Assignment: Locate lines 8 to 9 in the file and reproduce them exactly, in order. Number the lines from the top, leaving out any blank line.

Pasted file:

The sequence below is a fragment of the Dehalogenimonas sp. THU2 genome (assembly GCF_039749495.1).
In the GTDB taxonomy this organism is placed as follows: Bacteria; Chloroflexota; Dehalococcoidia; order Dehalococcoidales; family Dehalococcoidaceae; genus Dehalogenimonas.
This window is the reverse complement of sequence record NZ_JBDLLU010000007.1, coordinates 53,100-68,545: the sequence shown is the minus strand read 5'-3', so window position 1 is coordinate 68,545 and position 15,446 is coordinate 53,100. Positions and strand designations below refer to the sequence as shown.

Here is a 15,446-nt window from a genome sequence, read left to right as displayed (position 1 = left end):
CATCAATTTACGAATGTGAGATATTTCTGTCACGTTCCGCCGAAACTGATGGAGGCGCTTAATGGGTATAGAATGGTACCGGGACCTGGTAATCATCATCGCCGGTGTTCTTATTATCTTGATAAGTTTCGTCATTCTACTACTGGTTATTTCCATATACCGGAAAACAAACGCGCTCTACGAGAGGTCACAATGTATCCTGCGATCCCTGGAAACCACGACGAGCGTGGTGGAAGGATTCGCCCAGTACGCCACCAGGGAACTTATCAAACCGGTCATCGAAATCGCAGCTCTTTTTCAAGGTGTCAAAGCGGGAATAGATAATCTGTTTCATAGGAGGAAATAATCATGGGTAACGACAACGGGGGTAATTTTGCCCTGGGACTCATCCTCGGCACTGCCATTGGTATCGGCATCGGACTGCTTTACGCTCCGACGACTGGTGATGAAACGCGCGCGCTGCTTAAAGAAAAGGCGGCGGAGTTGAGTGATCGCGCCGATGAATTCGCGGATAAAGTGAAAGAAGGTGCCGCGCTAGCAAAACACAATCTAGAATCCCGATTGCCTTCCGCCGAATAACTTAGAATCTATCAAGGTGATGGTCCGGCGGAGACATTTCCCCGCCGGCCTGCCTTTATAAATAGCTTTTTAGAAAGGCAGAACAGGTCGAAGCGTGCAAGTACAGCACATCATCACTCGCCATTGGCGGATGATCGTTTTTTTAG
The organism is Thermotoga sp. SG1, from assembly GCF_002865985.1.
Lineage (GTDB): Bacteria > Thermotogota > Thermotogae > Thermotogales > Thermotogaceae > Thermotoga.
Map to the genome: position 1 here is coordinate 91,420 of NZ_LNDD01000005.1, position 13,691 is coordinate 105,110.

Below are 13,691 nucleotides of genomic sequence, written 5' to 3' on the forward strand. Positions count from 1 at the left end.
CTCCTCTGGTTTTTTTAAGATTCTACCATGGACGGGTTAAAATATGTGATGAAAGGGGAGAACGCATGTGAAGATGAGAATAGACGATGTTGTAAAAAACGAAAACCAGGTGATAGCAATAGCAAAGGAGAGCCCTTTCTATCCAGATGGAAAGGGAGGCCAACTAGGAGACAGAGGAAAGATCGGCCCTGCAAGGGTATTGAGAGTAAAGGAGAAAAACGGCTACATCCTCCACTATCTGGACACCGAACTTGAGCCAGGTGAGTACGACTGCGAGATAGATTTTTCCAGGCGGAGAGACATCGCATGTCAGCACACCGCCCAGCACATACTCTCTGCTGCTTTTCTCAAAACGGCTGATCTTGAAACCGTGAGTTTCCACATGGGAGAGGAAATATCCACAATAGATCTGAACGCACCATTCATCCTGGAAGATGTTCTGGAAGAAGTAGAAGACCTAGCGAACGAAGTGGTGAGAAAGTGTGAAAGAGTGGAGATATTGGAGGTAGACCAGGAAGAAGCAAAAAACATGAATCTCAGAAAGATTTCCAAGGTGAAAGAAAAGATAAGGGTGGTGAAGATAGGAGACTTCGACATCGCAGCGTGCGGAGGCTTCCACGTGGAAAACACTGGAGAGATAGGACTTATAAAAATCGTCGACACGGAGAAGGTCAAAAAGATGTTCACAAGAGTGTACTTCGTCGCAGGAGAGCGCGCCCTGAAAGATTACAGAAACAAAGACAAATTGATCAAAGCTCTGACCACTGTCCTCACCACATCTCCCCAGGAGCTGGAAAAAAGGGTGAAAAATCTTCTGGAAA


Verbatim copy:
Map to the genome: position 1 here is coordinate 91,420 of NZ_LNDD01000005.1, position 13,691 is coordinate 105,110.

Below are 13,691 nucleotides of genomic sequence, written 5' to 3' on the forward strand. Positions count from 1 at the left end.